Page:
Search below for resources covering the intersection of climate engagement, social science and data analytics.


Taking Action and Self Care Worksheets

Climate Mental Health Network
Tips & How-Tos

The "Taking Action & Self Care Worksheets" by ClimateMentalHealth.Net provide tools to help individuals determine their climate action through a personalized Venn diagram.

Climate Emotions Wheel

Climate Mental Health Network
Research & Articles

Emotions wheels have long been a valuable tool for psychologists to help people better understand and interpret their feelings.

Polling 201: Utilizing Public Opinion Research in Your Communications Campaigns

Justin Rolfe-Redding, Climate Advocacy Lab; Leah Zamesnik and David Gold, Environmental Polling Consortium
Tips & How-Tos

Do you have an understanding of the basics of public opinion research but want to gain more concrete guidance on using polling to aid in persuasive communication campaigns? Join the Climate Advocacy Lab and the Environmental Polling Consortium for this interactive webinar.

Building on our Polling 101 sessions, this webinar will:

Research & Articles

Conversations about climate may be an important part of the advocacy toolkit. Larger US has recruited a cohort to be trained on these conversations. The trainees, after being trained, feel significantly better able to have climate conversations. However, evaluating the impacts of the trainees having conversations outside of the training program is difficult. The goal is to understand if the conversations affect the beliefs of people in the conversations, as well as the broader impact on society.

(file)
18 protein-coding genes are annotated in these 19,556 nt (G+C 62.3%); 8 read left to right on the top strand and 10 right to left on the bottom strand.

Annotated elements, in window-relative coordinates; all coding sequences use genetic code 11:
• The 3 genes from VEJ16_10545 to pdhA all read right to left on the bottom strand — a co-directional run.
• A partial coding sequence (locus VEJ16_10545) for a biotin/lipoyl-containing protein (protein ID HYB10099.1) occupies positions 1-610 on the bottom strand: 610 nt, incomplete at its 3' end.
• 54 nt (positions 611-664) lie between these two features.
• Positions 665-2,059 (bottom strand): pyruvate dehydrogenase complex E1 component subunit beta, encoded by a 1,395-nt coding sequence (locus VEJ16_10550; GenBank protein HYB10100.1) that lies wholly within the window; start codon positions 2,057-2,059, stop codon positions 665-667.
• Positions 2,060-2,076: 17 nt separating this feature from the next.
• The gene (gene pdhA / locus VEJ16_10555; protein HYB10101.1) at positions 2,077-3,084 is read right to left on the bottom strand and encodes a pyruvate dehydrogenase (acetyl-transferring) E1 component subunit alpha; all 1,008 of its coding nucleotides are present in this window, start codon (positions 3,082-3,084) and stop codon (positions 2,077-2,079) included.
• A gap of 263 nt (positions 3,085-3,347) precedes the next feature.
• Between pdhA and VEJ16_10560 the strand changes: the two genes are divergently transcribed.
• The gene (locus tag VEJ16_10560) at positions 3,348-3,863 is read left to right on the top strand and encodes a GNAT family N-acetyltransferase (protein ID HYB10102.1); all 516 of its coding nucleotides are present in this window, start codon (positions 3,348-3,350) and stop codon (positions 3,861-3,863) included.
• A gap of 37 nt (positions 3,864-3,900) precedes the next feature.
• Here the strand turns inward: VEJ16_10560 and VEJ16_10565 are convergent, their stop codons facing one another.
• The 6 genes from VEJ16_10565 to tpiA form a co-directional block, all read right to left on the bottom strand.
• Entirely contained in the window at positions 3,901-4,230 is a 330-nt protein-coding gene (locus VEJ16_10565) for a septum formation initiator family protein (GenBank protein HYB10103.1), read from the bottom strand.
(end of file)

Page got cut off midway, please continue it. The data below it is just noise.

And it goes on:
Reflections, Lessons and Learnings on Multiracial, Cross-Class Movement Building

Dejah Powell, Sunrise Movement & Rebecca Tamiru, Climate Advocacy Lab
Tips & How-Tos

From studying past social movements, the Lab has learned that the transformational change necessary to equitably address the climate crisis is more likely to occur when multiracial, cross-class (MRXC) movements* claim their collective power, expand the imagination of what’s possible, and organize and mobilize people at scale. In the last 5 years, the Sunrise Movement has demonstrated a commitment to learning and practice on multiracial, cross-class movement building. This week’s newsletter features reflections and lessons from Lab member and Deputy Organizer Director at Sunrise, Dejah Powell. As a Lab member yourself, you can read the full report* on how Sunrise has been working to build a movement across race and class, and the implications and learnings based on those efforts. This report was developed as part of the Lab’s Climate Justice Microgrant Program.

Research & Articles

This report offers a succinct view of the progressive technology landscape that can be used for future election campaigns. Campaigns flock to streaming services as more begin to accept political ads. Influencer marketing has achieved institutional adoption. Political text messages can reach a tipping point. Campaigns are starting to purchase their tech earlier in electoral cycles. Tech has improved at the down-ballot level, but campaigns sometimes still lack affordable and effective basic tools. Large company mergers of infrastructure for key tactics (such as NGP VAN) raises questions among practitioners regarding the future of core voter data systems.

Top State Energy Policies To Cut Carbon Emissions

Robbie Orvis, Olivia Ashmoore, Rachel Goldstein, Ashna Aggarwal, Nathan Iyer, and Kyle Clarksutton. Rocky Mountain Institute